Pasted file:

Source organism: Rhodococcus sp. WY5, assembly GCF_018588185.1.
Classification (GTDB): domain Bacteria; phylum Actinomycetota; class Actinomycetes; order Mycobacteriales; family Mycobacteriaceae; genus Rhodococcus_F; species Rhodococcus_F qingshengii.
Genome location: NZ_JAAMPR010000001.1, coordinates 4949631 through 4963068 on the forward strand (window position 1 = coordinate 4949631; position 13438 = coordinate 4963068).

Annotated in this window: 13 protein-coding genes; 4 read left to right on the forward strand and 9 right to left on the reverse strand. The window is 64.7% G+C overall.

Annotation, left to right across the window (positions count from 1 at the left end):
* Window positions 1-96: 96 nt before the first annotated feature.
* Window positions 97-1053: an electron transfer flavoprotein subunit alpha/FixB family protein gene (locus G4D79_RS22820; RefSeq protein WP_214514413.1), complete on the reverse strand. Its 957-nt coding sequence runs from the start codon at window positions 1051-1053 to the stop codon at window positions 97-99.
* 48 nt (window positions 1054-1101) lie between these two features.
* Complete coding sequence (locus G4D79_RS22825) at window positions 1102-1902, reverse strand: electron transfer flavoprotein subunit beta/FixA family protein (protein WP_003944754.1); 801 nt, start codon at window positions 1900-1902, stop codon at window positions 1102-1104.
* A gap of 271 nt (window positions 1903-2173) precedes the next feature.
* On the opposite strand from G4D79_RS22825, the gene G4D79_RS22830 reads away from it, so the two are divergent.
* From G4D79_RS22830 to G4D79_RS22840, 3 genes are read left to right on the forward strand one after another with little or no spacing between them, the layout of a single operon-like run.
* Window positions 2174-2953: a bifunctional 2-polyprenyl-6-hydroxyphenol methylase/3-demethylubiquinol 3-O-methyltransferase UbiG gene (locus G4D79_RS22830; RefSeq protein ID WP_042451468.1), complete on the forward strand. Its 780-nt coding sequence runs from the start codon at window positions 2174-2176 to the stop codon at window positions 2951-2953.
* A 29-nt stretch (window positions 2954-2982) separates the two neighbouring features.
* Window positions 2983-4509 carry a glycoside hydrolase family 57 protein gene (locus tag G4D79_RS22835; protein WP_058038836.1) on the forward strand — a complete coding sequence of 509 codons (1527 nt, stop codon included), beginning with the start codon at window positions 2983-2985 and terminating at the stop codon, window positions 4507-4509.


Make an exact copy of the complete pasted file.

Source organism: Rhodococcus sp. WY5, assembly GCF_018588185.1.
Classification (GTDB): domain Bacteria; phylum Actinomycetota; class Actinomycetes; order Mycobacteriales; family Mycobacteriaceae; genus Rhodococcus_F; species Rhodococcus_F qingshengii.
Genome location: NZ_JAAMPR010000001.1, coordinates 4949631 through 4963068 on the forward strand (window position 1 = coordinate 4949631; position 13438 = coordinate 4963068).

Annotated in this window: 13 protein-coding genes; 4 read left to right on the forward strand and 9 right to left on the reverse strand. The window is 64.7% G+C overall.

Annotation, left to right across the window (positions count from 1 at the left end):
* Window positions 1-96: 96 nt before the first annotated feature.
* Window positions 97-1053: an electron transfer flavoprotein subunit alpha/FixB family protein gene (locus G4D79_RS22820; RefSeq protein WP_214514413.1), complete on the reverse strand. Its 957-nt coding sequence runs from the start codon at window positions 1051-1053 to the stop codon at window positions 97-99.
* 48 nt (window positions 1054-1101) lie between these two features.
* Complete coding sequence (locus G4D79_RS22825) at window positions 1102-1902, reverse strand: electron transfer flavoprotein subunit beta/FixA family protein (protein WP_003944754.1); 801 nt, start codon at window positions 1900-1902, stop codon at window positions 1102-1104.
* A gap of 271 nt (window positions 1903-2173) precedes the next feature.
* On the opposite strand from G4D79_RS22825, the gene G4D79_RS22830 reads away from it, so the two are divergent.
* From G4D79_RS22830 to G4D79_RS22840, 3 genes are read left to right on the forward strand one after another with little or no spacing between them, the layout of a single operon-like run.
* Window positions 2174-2953: a bifunctional 2-polyprenyl-6-hydroxyphenol methylase/3-demethylubiquinol 3-O-methyltransferase UbiG gene (locus G4D79_RS22830; RefSeq protein ID WP_042451468.1), complete on the forward strand. Its 780-nt coding sequence runs from the start codon at window positions 2174-2176 to the stop codon at window positions 2951-2953.
* A 29-nt stretch (window positions 2954-2982) separates the two neighbouring features.
* Window positions 2983-4509 carry a glycoside hydrolase family 57 protein gene (locus tag G4D79_RS22835; protein WP_058038836.1) on the forward strand — a complete coding sequence of 509 codons (1527 nt, stop codon included), beginning with the start codon at window positions 2983-2985 and terminating at the stop codon, window positions 4507-4509.